Clary, A. D.

Pictorial map San Joaquin Power Club Wishon Cove Camp

San Joaquin Power Club, Wishon Cove Camp

DESCRIPTION: You have heard about "Where's Waldo?" but on this map I ask: "Where's Kilroy?"

An original post-WWII pictorial map of Wishon Cove Camp at Wishon Cove on Bass Lake in Crane Valley, California featuring Kilroy (1). Subtitled "San Joaquin Power Club", apparently this camp was originally a private club for the San Joaquin Power Company. Today the camp is run by the Pacific Service Employees Association.

The map shows hikers, horse-back riders, dancers, hunters, boaters, Boy Scouts, fishermen, and swimmers, all enjoying themselves outdoors on what appears to be some steep slopes. McDougald's store is located next to the shoreline and red-roofed Sam's Place seems to be the local watering hole, surrounded by apartments, dormitories, and numerous outhouses. The camp was named after businessman Arthur Wishon.

Arthur Emory Wishon, often known as A. Emory Wishon, was a pioneering figure in the development of hydroelectric power in California, using Bass Lake water. He served as a chief engineer and later as a vice president for San Joaquin Light and Power Corporation. His work significantly contributed to the construction of multiple dams and power plants in the region.

(1) "Kilroy was here" is an American symbol that became popular during World War II, typically seen in graffiti. Its origins are debated, but it was incredibly popular among American soldiers, and it became a kind of running joke or proof of presence, as soldiers would scrawl "Kilroy was here" in all sorts of places all over the world where American forces were present.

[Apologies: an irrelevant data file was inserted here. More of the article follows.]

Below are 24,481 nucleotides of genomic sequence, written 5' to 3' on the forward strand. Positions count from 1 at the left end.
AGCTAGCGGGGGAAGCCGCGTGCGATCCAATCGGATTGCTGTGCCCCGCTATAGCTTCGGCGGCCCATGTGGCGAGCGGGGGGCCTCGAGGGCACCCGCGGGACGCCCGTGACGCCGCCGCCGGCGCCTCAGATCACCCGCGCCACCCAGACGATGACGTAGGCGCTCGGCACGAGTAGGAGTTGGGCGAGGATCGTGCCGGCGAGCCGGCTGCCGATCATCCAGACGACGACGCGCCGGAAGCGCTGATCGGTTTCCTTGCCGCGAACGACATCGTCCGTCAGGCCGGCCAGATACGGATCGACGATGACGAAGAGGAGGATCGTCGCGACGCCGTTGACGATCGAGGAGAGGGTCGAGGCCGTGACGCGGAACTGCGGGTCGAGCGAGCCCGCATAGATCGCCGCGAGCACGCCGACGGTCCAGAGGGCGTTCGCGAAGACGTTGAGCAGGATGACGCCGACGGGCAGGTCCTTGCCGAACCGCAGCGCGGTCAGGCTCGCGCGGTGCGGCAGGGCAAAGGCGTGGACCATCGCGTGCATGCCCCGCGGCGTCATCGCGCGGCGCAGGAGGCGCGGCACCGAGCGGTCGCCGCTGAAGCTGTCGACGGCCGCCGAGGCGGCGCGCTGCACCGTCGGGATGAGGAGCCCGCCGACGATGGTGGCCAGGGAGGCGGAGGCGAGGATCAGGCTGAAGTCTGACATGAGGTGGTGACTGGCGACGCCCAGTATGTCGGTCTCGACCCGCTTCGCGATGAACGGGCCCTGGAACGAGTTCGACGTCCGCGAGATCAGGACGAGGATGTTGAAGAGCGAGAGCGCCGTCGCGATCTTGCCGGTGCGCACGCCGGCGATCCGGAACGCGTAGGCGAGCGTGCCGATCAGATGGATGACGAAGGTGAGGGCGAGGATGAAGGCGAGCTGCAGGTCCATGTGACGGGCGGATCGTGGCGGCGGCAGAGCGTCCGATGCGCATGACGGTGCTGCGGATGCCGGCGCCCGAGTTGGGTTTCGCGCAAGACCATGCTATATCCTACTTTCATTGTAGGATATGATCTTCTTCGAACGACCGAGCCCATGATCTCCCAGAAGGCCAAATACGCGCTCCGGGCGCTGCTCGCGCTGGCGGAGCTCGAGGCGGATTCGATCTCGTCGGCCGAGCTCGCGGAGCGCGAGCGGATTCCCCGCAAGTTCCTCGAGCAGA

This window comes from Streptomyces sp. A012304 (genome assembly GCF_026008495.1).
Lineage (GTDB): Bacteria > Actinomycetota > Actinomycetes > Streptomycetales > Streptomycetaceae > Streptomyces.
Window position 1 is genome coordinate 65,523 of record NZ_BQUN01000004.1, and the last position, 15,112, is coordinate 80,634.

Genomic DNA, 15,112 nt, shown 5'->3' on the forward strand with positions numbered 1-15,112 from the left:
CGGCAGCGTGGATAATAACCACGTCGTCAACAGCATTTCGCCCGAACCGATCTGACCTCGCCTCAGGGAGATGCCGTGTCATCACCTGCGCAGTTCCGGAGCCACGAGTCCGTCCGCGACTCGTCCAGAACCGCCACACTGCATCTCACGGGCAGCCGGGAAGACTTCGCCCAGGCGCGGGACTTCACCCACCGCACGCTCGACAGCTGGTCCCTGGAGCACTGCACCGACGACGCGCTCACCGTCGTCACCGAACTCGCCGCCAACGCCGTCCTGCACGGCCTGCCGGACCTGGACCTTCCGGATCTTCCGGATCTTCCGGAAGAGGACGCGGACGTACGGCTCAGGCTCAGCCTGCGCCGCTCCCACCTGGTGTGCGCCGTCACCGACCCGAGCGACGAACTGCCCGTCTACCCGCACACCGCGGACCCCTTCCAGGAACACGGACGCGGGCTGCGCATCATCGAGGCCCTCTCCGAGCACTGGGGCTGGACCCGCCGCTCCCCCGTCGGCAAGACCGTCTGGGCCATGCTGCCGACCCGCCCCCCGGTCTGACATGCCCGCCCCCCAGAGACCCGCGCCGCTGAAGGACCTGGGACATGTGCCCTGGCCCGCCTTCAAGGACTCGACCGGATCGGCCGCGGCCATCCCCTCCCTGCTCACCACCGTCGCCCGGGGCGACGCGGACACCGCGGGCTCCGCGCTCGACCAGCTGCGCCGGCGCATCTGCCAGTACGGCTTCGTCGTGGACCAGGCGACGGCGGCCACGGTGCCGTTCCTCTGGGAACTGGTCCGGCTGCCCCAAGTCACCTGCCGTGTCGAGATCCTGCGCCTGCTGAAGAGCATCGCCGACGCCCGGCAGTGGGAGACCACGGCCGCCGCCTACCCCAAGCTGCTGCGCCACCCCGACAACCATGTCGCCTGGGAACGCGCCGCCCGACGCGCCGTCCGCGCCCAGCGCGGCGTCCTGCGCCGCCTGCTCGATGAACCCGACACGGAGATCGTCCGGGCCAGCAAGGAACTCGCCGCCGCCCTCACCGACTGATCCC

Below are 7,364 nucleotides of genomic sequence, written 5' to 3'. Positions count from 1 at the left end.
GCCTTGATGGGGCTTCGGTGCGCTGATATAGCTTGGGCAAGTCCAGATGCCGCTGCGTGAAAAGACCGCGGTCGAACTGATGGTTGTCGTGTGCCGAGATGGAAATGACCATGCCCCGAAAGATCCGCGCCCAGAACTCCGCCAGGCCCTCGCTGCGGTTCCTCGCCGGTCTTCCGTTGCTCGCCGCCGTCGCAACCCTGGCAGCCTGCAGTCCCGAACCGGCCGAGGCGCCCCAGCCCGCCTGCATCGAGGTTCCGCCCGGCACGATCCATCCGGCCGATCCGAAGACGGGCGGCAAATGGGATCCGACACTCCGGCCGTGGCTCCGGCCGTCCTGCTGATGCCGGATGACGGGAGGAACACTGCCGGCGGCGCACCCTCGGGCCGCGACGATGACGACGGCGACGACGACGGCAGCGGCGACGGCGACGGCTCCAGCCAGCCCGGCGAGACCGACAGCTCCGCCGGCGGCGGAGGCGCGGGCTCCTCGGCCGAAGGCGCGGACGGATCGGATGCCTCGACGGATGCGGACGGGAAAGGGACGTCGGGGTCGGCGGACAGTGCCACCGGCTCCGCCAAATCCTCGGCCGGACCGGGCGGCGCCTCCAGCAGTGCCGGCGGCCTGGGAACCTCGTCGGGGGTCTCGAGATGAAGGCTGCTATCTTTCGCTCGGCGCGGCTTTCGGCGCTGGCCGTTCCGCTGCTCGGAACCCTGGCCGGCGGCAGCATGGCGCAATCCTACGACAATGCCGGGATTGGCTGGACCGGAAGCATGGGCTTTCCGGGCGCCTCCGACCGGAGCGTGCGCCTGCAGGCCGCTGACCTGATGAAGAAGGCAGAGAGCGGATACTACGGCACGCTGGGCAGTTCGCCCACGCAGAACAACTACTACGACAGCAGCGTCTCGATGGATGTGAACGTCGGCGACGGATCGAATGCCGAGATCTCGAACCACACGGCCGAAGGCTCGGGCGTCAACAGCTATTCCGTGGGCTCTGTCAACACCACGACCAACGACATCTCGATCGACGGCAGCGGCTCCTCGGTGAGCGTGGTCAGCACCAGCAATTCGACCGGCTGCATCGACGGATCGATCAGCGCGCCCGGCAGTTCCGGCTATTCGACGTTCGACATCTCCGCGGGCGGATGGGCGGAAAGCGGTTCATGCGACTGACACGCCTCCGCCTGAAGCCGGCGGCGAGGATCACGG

The graffiti usually consisted of the phrase "Kilroy was here" accompanied by a doodle of a man peeking over a wall, with only the tops of his fingers and his bald head with a prominent nose visible. The character Kilroy itself is part of American folklore, representing a sort of everyman character of the American troops.

The origins of Kilroy are not entirely known and are subject to many legends. Some stories attribute the phrase to James J. Kilroy, an American shipyard inspector, as his way of marking that he had checked a piece of work. Soldiers then transported the phrase around the world. However, this story, among others, is difficult to verify. The "Kilroy was here" phrase and doodle remain an iconic piece of WWII history. My father, who served in the Navy at the tail end of WWII, frequently doodled images of Killroy.

CREATOR: Clary, A. D.



BODY OF WATER: Wishon Reservoir

CONDITION: Very good  Almost like new.



SIZE: 17 " x 13 "


PRICE: $250


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